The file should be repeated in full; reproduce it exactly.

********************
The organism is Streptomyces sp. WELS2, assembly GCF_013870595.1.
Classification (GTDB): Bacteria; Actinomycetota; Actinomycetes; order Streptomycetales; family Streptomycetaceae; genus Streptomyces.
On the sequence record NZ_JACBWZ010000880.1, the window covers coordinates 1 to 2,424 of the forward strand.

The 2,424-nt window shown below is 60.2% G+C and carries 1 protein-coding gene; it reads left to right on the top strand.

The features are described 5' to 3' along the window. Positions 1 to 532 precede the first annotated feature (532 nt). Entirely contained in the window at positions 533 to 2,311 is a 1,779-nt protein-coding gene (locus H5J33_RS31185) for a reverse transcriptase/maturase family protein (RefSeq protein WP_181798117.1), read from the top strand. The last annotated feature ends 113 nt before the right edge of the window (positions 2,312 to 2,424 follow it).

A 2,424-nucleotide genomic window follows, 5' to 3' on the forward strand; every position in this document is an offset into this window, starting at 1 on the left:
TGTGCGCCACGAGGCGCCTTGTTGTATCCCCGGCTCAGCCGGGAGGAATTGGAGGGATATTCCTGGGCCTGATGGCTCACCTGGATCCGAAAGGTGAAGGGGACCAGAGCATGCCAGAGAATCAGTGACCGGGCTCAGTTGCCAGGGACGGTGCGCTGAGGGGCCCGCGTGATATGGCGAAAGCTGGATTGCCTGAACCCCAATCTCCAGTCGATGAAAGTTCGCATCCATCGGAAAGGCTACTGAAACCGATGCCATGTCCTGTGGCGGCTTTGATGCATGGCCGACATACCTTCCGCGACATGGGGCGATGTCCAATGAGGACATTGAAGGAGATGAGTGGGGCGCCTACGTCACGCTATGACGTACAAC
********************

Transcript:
The organism is Streptomyces sp. WELS2, assembly GCF_013870595.1.
Classification (GTDB): Bacteria; Actinomycetota; Actinomycetes; order Streptomycetales; family Streptomycetaceae; genus Streptomyces.
On the sequence record NZ_JACBWZ010000880.1, the window covers coordinates 1 to 2,424 of the forward strand.

The 2,424-nt window shown below is 60.2% G+C and carries 1 protein-coding gene; it reads left to right on the top strand.

The features are described 5' to 3' along the window. Positions 1 to 532 precede the first annotated feature (532 nt). Entirely contained in the window at positions 533 to 2,311 is a 1,779-nt protein-coding gene (locus H5J33_RS31185) for a reverse transcriptase/maturase family protein (RefSeq protein WP_181798117.1), read from the top strand. The last annotated feature ends 113 nt before the right edge of the window (positions 2,312 to 2,424 follow it).

A 2,424-nucleotide genomic window follows, 5' to 3' on the forward strand; every position in this document is an offset into this window, starting at 1 on the left:
TGTGCGCCACGAGGCGCCTTGTTGTATCCCCGGCTCAGCCGGGAGGAATTGGAGGGATATTCCTGGGCCTGATGGCTCACCTGGATCCGAAAGGTGAAGGGGACCAGAGCATGCCAGAGAATCAGTGACCGGGCTCAGTTGCCAGGGACGGTGCGCTGAGGGGCCCGCGTGATATGGCGAAAGCTGGATTGCCTGAACCCCAATCTCCAGTCGATGAAAGTTCGCATCCATCGGAAAGGCTACTGAAACCGATGCCATGTCCTGTGGCGGCTTTGATGCATGGCCGACATACCTTCCGCGACATGGGGCGATGTCCAATGAGGACATTGAAGGAGATGAGTGGGGCGCCTACGTCACGCTATGACGTACAAC